The Independent Voice of Southern Methodist University Since 1915

The Daily Campus

The Daily Campus

The Independent Voice of Southern Methodist University Since 1915

The Daily Campus

The Independent Voice of Southern Methodist University Since 1915

The Daily Campus


SMU begins expansion of study abroad programs

Columbus was wrong. The world is flat.

At least Michael Clarke, executive director of SMU’s International Center, feels that way. According to Clarke, the world is getting smaller, and just having a college degree in the United States won’t be enough for long.

To compete in the competitive business environment of today, students will need to have some international experience. SMU is working to expand the ways students can acquire such experience.

“Being a citizen of the world is more important now than it has ever been,” Clarke said.

Traveling the world and experiencing different cultures while graduating in four years is already a possibility for students. SMU offers 24 programs in 13 different countries. Around 450 to 500 students go abroad each year through the International Center. Those numbers are on the rise and will continue to grow if the International Education Task Force has its way.

SMU’s International Education Task Force is a group of individuals with representatives, including students, from all the different SMU schools who are investigating how to make SMU an “ethos of internationalism.” Clarke, a member of the task force, thinks that opportunities abroad need to be expanded and diversified. The task force will submit its formal suggestions in mid-March.

Jose Bowen, dean of Meadows, recently took a trip to Timbuktu to look into developing a study abroad program in east Africa. Bowen emphasized the need for students to learn by experience and expand their horizons as a student as well as an individual.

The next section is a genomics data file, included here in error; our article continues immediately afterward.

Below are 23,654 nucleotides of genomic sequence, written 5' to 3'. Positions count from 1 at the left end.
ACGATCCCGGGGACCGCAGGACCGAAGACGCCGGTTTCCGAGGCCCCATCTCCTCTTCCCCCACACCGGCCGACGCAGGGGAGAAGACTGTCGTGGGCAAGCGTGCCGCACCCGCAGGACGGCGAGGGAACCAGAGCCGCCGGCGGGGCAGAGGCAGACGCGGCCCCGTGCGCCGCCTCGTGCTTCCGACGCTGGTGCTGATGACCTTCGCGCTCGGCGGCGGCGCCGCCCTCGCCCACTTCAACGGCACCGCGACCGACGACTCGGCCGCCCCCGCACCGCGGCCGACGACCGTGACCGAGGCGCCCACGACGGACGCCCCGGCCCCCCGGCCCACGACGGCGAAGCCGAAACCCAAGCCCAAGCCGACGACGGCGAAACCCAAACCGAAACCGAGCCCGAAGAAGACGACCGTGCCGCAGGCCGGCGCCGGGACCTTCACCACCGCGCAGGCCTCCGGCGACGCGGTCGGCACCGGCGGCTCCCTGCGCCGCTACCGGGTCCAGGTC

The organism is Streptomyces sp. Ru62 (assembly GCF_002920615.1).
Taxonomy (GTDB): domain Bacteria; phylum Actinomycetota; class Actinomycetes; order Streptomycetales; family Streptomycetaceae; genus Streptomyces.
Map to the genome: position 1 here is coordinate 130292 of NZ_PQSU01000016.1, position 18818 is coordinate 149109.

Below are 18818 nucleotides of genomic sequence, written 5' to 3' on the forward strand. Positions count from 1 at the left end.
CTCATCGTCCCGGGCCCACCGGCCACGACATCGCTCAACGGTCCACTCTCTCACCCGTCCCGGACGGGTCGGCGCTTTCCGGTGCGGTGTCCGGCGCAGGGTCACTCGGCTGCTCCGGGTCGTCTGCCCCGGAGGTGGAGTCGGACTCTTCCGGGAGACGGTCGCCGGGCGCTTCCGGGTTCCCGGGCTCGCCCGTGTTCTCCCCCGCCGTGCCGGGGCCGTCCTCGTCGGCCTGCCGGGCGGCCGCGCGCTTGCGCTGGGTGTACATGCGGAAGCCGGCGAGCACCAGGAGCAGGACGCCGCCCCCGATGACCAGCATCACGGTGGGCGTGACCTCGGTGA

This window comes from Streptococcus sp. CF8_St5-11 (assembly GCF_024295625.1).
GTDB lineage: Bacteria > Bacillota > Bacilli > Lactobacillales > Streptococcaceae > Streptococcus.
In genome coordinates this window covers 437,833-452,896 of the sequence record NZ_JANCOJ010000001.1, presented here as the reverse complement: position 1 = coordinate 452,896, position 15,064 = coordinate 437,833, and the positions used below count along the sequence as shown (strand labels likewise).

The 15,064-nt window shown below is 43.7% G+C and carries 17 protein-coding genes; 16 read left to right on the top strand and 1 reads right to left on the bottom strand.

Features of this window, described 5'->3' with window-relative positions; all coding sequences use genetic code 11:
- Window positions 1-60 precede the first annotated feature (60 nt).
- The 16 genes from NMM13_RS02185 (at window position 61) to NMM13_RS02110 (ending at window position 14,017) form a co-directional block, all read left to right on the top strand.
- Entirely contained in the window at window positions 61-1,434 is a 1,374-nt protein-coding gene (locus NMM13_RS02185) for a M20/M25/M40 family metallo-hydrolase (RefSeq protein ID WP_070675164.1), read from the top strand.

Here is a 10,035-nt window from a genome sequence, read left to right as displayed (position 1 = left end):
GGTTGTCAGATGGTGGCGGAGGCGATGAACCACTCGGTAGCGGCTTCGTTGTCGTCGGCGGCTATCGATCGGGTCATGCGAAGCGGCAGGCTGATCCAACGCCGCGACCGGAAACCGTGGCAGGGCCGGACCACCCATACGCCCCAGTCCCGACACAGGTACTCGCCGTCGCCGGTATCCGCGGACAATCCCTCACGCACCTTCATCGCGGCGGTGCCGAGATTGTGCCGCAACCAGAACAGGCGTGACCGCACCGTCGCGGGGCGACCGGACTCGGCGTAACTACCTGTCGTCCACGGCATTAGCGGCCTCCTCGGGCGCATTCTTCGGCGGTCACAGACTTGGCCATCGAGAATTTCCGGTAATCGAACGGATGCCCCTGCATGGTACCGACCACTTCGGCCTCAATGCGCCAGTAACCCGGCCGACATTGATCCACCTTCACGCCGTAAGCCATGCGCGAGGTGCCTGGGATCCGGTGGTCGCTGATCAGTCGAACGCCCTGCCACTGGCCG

“I can get you a passport and send you out of your comfort zone,” Bowen said. “The rest is up to you.”

Non-traditional study abroad opportunities are developing not only in Timbuktu. The newest program is SMU-in-India, a monthlong advertising study abroad experience in Ahmedabad, India, this summer. SMU is hoping to extend programs to Latin America, South America and China.

“We are serious about developing a strategic, comprehensive plan to internationalize this university,” Clarke said.

This summer the SMU-in-London program will take CCPA students to Greece for a week, where they will stay in a monastery and work on nonprofit communication projects. Program director and CCPA professor Nina Flournoy is also laying the groundwork for a new program for study abroad in Turkey.

“I will spend spring break in Istanbul visiting a university in the hope of developing a new program in Turkey for 2008,” Flournoy said.

Flournoy, who is also a member of the International Education Task Force, said the development of new study abroad opportunities is “indicative of SMU’s push to grow diverse international experiences.”

Many students have already taken advantage of the abroad experience offered by SMU. Sarah McKinnon, a senior who attended the year-long London academic program, believes going to London and attending the equivalent of an Ivy League school there (London School of Economics) made her “appreciate SMU and the college experience so much more.”

McKinnon believes her year abroad was more than just school; it was a cultural experience in an international setting. Reflecting on her time abroad, McKinnon said of her London lifestyle, “I relaxed, traveled, and made great friends. We would study during the day then relax or go out at night.”

McKinnon had suitemates from the Netherlands, Africa and Great Britain who helped immerse her in different cultures.

She recently landed a job with Morgan Stanley, one of the top investment banking firms in world. McKinnon attributes her employment to SMU’s reputation as an educational institution and to her experiences abroad.

“Companies are moving to different markets, many in Asia, and they are looking for individuals who have some international experience,” McKinnon said.

Sophomore Keith Marshall plans to travel to Madrid for SMU-in-Spain for the fall semester of his junior year. Marshall is a foreign language double major-Spanish and German-and looked at SMU for college because of the abroad opportunities for students.

“Studying abroad is something you can only do once in your life,” Marshall said.

He wants to live with a host family in Madrid to absorb the language and culture. Marshall also plans to participate in SMU-in-Xalapa this summer to further his knowledge of the Spanish language.

The world may be shrinking, but opportunities are growing. For more information on abroad experiences offered at SMU, please contact the International Center and Study Abroad office in Room 216 of the Laura Lee Blanton Building. You can also look them up on the Web at

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